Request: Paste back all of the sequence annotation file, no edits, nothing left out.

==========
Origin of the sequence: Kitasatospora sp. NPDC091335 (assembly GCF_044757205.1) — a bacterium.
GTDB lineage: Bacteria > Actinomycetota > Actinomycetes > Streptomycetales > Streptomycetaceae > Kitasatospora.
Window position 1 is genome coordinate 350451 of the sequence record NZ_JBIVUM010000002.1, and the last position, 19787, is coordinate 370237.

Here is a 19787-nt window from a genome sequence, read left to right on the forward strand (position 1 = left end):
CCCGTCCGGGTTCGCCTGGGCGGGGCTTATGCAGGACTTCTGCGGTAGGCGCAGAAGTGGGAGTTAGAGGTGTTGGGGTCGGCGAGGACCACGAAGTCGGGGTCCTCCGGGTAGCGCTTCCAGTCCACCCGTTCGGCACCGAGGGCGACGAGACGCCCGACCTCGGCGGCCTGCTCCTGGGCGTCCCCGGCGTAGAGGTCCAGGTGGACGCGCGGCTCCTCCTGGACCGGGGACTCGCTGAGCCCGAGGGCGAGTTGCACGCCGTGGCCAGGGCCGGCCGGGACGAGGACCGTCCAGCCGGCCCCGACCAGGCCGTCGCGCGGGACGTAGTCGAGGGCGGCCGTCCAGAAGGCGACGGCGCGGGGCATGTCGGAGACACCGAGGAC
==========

Origin of the sequence: Kitasatospora sp. NPDC091335 (assembly GCF_044757205.1) — a bacterium.
GTDB lineage: Bacteria > Actinomycetota > Actinomycetes > Streptomycetales > Streptomycetaceae > Kitasatospora.
Window position 1 is genome coordinate 350451 of the sequence record NZ_JBIVUM010000002.1, and the last position, 19787, is coordinate 370237.

Here is a 19787-nt window from a genome sequence, read left to right on the forward strand (position 1 = left end):
CCCGTCCGGGTTCGCCTGGGCGGGGCTTATGCAGGACTTCTGCGGTAGGCGCAGAAGTGGGAGTTAGAGGTGTTGGGGTCGGCGAGGACCACGAAGTCGGGGTCCTCCGGGTAGCGCTTCCAGTCCACCCGTTCGGCACCGAGGGCGACGAGACGCCCGACCTCGGCGGCCTGCTCCTGGGCGTCCCCGGCGTAGAGGTCCAGGTGGACGCGCGGCTCCTCCTGGACCGGGGACTCGCTGAGCCCGAGGGCGAGTTGCACGCCGTGGCCAGGGCCGGCCGGGACGAGGACCGTCCAGCCGGCCCCGACCAGGCCGTCGCGCGGGACGTAGTCGAGGGCGGCCGTCCAGAAGGCGACGGCGCGGGGCATGTCGGAGACACCGAGGAC